Bieber writes, “Author Brian Palmer even queries the reliability of the mission doctors, who work in adverse and under-resourced conditions. The lack of trust seems to be justifiable, he infers, because they rarely publish their accomplishments in the ivory towers of academia! When they explain to patients they are motivated by the love of Jesus rather than financial gain, somehow that is ‘proselytizing.’ Would it be nobler, I wonder, if doctors were to tell them that the danger pay was good or that they desire adventure or fame? These are unproductive and unfounded arguments by critics who clearly have their own axes to grind, and at a time when the world crisis calls for everyone to roll up their sleeves and get to work in solving the problems facing us all.
“Surely the relief and development organizations that are out there in the world can come to the same conclusion on this one thing—everybody is needed in order to fight diseases such as Ebola, HIV/AIDS or tuberculosis; every agency has strengths that will add to the synergy of the whole. Whether faith-based, local and national government or secular NGO, all have been trained in similar techniques and scientific method. Collaboration is what is needed in order for groups that are stronger to support those that are less resourced to achieve a common goal.”
To be fair, the Slate journalist admits to being conflicted. After listing the flaws of medical mission approaches, Palmer writes, “And yet, truth be told, these valid critiques don’t fully explain my discomfort with missionary medicine. If we had thousands of secular doctors doing exactly the same work, I would probably excuse most of these flaws. ‘They’re doing work no one else will,’ I would say. ‘You can’t expect perfection.’ ”
At least he admits to bias. Knowing my share of medical missionaries, many of whom I consider truly heroic and who are radicalizing the health care systems of the countries in which they serve for the undeniable betterment of those societies, Palmer’s approach seems a tad unprofessional as far as journalism goes. He concludes, “As an atheist, I try to make choices based on evidence and reason. So until we’re finally ready to invest heavily in secular medicine for Africa, I suggest we stand aside and let God do His work.”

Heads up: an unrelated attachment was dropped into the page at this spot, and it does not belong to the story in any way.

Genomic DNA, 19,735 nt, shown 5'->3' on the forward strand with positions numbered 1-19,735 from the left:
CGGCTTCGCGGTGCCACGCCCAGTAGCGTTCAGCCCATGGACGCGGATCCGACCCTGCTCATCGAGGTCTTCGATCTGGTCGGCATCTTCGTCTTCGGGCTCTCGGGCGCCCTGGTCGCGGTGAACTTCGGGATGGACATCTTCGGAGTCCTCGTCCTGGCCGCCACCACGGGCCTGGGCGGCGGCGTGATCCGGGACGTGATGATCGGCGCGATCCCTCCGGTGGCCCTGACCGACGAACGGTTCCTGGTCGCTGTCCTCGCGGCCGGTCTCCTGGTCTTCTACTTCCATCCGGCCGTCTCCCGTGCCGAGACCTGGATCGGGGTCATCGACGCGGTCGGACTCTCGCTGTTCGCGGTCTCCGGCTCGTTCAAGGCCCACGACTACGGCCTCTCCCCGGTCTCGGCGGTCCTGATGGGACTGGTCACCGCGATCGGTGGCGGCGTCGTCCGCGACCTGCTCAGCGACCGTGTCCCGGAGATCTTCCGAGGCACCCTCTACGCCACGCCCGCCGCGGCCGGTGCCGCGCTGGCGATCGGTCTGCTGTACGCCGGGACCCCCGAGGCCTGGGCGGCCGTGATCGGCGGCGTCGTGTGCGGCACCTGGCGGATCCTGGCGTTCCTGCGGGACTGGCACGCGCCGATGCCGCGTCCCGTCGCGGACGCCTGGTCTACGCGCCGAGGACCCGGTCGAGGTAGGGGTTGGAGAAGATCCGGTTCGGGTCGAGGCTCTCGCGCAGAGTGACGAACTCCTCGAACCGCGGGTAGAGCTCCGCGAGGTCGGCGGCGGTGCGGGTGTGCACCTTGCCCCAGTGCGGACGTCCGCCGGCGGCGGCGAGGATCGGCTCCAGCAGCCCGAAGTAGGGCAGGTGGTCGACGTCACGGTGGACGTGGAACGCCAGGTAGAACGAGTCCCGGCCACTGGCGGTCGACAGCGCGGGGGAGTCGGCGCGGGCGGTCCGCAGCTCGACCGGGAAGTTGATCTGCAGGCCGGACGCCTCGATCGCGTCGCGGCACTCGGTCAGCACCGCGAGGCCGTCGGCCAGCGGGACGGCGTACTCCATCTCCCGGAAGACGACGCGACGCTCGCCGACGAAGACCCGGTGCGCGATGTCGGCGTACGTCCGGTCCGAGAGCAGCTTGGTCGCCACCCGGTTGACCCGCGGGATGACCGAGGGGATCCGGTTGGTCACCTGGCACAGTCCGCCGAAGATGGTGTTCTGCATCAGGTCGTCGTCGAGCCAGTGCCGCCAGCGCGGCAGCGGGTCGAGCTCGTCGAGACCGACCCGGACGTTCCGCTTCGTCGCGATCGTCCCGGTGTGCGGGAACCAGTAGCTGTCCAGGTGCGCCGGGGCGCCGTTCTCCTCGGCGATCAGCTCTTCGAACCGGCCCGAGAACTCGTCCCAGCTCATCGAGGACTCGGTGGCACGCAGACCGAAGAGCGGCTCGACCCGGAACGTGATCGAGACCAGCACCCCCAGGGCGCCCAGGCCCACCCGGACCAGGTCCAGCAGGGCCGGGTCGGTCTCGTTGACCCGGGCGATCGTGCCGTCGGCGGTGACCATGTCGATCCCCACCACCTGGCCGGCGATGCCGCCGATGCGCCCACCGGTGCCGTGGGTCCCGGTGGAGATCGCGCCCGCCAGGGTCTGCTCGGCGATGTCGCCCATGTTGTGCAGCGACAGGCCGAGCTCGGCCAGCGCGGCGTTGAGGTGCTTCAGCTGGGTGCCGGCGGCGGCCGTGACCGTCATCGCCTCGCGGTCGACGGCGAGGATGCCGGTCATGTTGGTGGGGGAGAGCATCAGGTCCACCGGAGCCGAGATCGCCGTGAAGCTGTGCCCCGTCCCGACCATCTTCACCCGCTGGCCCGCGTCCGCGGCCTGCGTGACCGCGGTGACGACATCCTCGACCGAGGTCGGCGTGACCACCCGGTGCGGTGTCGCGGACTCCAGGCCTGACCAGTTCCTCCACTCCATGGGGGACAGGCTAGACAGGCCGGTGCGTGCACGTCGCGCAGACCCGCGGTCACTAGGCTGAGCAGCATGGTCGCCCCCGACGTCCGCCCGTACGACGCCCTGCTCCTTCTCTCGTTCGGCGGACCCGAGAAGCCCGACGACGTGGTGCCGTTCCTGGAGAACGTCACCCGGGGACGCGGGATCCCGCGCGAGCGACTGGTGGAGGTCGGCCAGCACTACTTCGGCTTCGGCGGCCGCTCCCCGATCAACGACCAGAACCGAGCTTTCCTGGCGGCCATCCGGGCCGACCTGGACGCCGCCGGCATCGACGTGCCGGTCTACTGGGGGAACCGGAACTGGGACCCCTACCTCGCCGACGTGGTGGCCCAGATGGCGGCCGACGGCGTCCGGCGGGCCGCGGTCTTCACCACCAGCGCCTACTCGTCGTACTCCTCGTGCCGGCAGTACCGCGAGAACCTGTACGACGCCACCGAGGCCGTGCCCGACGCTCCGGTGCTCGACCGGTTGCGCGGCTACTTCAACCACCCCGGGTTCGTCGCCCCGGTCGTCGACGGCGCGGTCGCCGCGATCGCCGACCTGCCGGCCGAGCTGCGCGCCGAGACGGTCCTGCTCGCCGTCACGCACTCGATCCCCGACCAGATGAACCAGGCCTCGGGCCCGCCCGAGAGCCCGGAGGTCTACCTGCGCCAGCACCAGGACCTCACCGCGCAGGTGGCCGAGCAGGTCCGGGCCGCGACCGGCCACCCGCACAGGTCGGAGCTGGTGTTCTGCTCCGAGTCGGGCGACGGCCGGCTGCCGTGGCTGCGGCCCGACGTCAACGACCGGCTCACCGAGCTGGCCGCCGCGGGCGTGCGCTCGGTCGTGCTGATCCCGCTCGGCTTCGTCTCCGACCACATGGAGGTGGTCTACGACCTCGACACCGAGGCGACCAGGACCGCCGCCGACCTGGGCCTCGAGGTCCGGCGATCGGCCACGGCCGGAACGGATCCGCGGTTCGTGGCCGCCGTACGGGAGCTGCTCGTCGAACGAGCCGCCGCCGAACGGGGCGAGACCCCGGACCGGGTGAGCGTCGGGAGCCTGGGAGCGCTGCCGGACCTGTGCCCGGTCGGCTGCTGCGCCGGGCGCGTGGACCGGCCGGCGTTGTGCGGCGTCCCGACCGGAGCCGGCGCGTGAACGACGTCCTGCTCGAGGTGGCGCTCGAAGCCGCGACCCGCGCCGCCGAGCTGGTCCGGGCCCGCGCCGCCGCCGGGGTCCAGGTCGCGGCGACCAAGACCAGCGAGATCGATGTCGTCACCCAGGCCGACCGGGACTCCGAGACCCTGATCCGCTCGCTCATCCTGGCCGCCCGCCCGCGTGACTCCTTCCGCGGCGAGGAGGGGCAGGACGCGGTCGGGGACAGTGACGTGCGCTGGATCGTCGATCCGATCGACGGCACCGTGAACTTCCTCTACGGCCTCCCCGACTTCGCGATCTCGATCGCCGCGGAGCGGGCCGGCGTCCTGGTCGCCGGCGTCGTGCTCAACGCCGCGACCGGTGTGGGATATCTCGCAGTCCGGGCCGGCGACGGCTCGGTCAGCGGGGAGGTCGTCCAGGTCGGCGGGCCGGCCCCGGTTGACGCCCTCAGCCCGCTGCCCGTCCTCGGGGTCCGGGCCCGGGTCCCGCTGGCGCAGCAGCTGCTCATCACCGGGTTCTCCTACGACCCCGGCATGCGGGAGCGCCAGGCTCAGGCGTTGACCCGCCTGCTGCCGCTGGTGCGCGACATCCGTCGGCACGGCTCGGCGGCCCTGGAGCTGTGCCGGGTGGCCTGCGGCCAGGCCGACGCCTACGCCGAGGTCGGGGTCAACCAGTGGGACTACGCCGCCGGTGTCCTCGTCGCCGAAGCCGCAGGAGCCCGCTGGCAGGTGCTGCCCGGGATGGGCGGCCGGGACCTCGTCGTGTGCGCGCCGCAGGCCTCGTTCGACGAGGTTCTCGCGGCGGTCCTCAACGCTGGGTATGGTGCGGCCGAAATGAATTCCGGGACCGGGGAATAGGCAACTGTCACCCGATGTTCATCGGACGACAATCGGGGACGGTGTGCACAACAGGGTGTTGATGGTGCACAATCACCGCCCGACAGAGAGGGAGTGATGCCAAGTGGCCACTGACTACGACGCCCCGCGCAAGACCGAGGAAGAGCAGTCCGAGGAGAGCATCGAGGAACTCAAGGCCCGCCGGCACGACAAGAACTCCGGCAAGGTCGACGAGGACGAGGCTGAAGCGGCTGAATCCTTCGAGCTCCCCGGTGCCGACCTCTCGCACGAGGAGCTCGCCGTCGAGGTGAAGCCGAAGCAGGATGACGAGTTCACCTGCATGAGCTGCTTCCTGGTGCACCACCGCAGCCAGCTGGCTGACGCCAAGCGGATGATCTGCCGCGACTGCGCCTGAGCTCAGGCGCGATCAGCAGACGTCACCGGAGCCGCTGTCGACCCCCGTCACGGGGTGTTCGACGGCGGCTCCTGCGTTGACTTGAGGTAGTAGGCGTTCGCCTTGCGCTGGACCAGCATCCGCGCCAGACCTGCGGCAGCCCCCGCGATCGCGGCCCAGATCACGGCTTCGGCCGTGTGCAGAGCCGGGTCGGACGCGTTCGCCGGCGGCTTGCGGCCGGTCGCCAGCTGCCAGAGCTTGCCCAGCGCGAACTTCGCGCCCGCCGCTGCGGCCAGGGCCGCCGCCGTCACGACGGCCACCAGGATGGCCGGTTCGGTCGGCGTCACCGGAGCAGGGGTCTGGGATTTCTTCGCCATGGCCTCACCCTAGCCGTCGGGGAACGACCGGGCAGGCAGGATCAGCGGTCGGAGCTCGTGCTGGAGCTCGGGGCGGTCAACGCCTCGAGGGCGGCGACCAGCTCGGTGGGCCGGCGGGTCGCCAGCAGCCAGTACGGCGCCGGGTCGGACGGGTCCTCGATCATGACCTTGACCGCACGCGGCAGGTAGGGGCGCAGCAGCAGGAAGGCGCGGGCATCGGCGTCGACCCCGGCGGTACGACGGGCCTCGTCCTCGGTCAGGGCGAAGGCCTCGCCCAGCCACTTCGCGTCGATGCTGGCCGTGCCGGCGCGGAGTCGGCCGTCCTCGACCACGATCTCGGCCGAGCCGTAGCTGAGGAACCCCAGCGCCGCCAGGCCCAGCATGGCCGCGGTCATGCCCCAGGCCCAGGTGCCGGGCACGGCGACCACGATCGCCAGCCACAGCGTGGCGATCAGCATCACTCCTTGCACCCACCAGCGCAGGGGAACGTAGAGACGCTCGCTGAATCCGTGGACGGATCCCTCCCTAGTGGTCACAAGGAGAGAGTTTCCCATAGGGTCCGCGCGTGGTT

A deeper search in PubMed, driven admittedly by my own bias, led me to the excellent data-informed article utilizing research on the topic from both the scientific, theological and academic sectors by Jeff Levin, titled “Partnerships between the faith-based and medical sectors: Implications for preventive medicine and public health.”
Levin concludes with a quotation that complements his conclusion: “Former U.S. Surgeon General David Satcher, a widely revered public health leader, has made this very point: ‘Through partnership with faith organizations and the use of health promotion and disease-prevention sciences, we can form a mighty alliance to build strong, healthy, and productive communities.’ There is historical precedent for such an alliance, and informed by science and scholarship, it is in our best interest for this to continue and to flourish.”
How many of us in the faith-based sector have wrestled with the theological meaning of health? What is the history of the impact of faith (particularly Christian faith because that is the bias from which I write) on the ongoing movement of medicine in these modern centuries? Why does it matter?
I recently experienced a small snapshot of current industrialized medicine. Last year I underwent a hiatal repair laparoscopic surgery. The best I can ascertain from the Medicare summary notice, which included everything administered the day of the procedure through an overnight stay in the hospital for observation with a release the next day, was the bill.
In addition, I experienced watching a son die at age 41 (Jeremy, the son who accompanied me to Mexico, leaving behind a wife and three small children, then ages 6, 4 and six months), not only from a rare lymphoma that kept him in a superior hospital in Chicago for more than five months but also from the side effects and complications of the aggressive cancer treatments. This all has given me additional perspective on medical approaches.